We will consider
now the fundamental** area problem** in geometry: Given a plane figure,
find its area. While solutions to this problem were well known for many
common shapes, it is the systematic way in which Greek geometers addressed
the problem that was new. Let us follow some of this development.

First of all,
what is area? The simple answer is that it is a measure of the size of
a plane figure. But as soon as one attempts to make such a measure, one
needs an appropriate scale to measure against. For the same figure might
measure 5 square feet on one scale and 0.4645 square meters on another.
Which measure is right? Well, both are, of course. This just illustrates
that area, like length and volume, are measured *relative to some unit*.
The measure is dependent on the unit used. Our example also illustrates
the importance of the square in area measure. The square foot and square
meter represent areas determined by a square that measures one foot, or
one meter, to a side. In fact, the calculation of the area of a figure
was called its **quadrature**, a word that comes from the Latin for
square, *quadratus* (four-sided). The Greek geometers made this
same inference: to measure the area of a figure meant for them either to
determine how many times bigger it was than a given square, or--what was
equivalent for them--to construct a square with the same area as the given
figure. Notice that this definition is independent of *which* unit
(square foot or square meter) is used. It matters only that *some*
square be given as unit.

How do we use
this idea to measure the area of a rectangle? In the simple case in which
the dimensions of the rectangle are multiples of the dimensions of the
given square, the answer is straightforward: one can tile the rectangle
with a number of copies of the square that is precisely the product of
the relative dimensions of its sides: we find that *area* = *base*¥*height*.

And since the square is itself a special kind of rectangle, it follows that the area of a square satisfies

What if the dimensions of the rectangle are not simple multiples of the dimensions of the square? Then we look for a smaller unit for which both figures are multiples. For instance, a rectangle measuring three-and-a-half units by one third of a unit and a unit square can both be measured by a square that is one-sixth of a unit to a side. In terms of the smaller unit, the original unit has an area of 6 ¥ 6 = 36 and the rectangle an area of (3.5 ¥ 6) ¥ (1/3 ¥ 6) = 21 ¥ 2 = 42, so in terms of the original unit, the rectangle has an area of 42/36 = 7/6 square units.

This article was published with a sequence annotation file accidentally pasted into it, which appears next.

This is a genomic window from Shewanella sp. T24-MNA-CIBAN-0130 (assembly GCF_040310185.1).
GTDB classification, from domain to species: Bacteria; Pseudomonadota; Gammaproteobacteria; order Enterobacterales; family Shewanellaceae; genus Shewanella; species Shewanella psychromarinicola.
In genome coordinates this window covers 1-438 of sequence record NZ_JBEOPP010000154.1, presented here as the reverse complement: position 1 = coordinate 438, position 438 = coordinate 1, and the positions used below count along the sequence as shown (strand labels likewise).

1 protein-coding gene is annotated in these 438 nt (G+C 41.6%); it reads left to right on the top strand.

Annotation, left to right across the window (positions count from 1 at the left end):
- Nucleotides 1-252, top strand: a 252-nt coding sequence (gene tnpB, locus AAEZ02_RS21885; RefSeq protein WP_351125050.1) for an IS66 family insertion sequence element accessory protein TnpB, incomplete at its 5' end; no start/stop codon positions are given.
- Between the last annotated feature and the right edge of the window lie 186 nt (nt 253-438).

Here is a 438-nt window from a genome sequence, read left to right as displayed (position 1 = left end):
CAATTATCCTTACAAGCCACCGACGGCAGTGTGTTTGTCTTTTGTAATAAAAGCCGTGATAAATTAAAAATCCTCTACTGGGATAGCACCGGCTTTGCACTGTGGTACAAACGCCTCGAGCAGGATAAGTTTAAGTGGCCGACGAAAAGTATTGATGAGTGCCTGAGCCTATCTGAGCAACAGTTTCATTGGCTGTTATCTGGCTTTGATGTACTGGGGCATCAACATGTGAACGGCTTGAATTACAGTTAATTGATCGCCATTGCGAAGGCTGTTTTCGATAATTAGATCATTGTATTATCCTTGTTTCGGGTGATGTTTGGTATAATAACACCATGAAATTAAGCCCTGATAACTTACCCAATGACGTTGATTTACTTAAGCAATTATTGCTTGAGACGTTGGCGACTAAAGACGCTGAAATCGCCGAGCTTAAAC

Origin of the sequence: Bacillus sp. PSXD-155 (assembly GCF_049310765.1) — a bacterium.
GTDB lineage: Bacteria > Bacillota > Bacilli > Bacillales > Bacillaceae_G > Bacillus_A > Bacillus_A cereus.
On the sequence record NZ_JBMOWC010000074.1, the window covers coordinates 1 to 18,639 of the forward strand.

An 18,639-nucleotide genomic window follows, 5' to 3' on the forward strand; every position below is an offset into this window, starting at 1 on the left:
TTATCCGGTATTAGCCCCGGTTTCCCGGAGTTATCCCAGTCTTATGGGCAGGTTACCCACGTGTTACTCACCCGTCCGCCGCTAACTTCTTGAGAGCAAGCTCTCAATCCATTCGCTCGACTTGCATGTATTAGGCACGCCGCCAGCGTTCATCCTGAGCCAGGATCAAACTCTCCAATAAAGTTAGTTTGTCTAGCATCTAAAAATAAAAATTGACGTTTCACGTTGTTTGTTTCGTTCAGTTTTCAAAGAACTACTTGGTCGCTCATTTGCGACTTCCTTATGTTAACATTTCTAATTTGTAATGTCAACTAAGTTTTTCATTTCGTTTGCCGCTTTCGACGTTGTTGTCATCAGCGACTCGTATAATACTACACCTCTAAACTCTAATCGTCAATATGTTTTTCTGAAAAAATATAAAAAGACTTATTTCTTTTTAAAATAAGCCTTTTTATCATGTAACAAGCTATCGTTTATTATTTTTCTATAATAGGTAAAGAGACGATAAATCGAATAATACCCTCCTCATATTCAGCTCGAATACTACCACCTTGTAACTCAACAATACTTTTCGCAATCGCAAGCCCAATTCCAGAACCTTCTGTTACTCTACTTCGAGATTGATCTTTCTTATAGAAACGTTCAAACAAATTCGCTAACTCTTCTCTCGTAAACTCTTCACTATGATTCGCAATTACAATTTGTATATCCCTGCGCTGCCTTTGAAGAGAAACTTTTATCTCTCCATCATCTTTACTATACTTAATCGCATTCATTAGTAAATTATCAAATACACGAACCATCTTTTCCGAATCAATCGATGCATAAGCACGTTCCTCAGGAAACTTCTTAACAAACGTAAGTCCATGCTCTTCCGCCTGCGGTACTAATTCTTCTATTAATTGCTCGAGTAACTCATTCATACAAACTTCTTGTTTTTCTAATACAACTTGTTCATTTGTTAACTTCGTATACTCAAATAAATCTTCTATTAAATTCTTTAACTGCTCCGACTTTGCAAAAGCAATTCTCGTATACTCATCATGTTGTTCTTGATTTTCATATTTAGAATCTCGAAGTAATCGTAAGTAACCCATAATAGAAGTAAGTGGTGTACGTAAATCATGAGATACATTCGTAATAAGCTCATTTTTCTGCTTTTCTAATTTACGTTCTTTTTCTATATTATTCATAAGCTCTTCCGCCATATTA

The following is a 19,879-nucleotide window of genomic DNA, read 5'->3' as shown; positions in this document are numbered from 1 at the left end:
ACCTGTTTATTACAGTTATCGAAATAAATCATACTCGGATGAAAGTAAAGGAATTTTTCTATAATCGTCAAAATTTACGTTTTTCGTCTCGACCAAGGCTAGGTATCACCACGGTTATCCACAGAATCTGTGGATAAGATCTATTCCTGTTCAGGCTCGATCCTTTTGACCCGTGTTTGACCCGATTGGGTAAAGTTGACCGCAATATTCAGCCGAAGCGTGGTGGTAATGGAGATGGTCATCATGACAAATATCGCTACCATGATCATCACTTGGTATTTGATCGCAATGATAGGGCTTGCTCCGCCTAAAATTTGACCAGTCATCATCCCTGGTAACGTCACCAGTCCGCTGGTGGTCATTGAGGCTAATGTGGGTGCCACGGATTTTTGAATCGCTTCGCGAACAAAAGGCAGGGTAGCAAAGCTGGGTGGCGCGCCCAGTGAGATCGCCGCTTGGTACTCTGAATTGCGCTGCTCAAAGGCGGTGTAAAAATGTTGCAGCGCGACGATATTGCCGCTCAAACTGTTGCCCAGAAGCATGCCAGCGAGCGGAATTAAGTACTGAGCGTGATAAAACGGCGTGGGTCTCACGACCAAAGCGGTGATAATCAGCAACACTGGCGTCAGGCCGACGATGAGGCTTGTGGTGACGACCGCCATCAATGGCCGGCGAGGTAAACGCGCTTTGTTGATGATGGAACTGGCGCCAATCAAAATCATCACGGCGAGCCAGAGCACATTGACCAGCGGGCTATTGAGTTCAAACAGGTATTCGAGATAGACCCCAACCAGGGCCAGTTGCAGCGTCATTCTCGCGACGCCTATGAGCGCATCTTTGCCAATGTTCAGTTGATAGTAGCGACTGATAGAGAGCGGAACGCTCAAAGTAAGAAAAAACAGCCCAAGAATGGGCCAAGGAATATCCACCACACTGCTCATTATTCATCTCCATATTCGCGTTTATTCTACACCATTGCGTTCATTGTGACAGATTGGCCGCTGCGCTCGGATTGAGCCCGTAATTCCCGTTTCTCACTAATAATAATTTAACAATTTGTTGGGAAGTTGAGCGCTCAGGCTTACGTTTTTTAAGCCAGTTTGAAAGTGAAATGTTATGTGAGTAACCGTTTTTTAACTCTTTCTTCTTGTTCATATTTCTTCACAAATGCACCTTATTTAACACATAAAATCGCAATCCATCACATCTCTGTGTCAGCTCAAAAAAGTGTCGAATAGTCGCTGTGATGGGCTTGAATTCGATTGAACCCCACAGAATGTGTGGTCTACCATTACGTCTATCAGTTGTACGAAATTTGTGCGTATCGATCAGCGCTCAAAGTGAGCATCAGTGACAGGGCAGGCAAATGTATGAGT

For the parallelogram, we can dissect the figure into two pieces (by dropping a perpendicular from one corner to the opposite side) that can be recombined into a rectangle with the same base and height.

So the area of the parallelogram
also satisfies *area* = *base* ¥*height*.

A duplication of a triangle produces a parallelogram with the same base and height:

So the area of the triangle is *area*
= (1/2)(*base* ¥*height*).

In theory, this
now allows for the quadrature of any polygon, because it is always possible
to *triangulate* a polygon, as indicated in this diagram:

As the area of the polygon is the sum of the areas of the triangles it composes, the quadrature is effected for any figure with straight sides.

The real problem
for area calculations comes when we begin to ask the question of figures
with curved sides, the quintessential example being the circle. Ancient
pre Greek mathematicians dealt with this problem in various ways, but nearly
all presented methods for the quadrature of the circle that were good approximations
at best. While we know today that the area of a circle with radius *r*
or diameter *d* has the form

this only says that the area is some fixed multiple of the square of the radius; it does not divulge what we know about the constant p. The fact that we use a special symbol for this number belies the difficulty behind the problem. Egyptian papyri, for example, record finding the area of the circle by means of the calculation

If you wish to turn a circle into a square, divide the diameter into 8 parts, and again one of these eight parts into 29 parts; of these 29 parts, remove 28, and moreover the sixth part (of the one part left) less the eighth part (of the sixth part).

The Brahmin author means to
say that the area of the circle is equal to the area of a square whose
side is a certain fraction of the diameter of the circle, that fraction
being

We will return
to a discussion of the quadrature of the circle, since work on this problem
helped to fuel the development of ideas that are central to calculus. For
now, we will look at an area problem that was thought might provide a satisfactory
resolution to the problem of squaring the circle. (It is worth remarking
that today, the phrase "squaring the circle" is used to describe any really
tough problem.)

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last modified 8/28/02

Copyright (c) 2000. Daniel E. Otero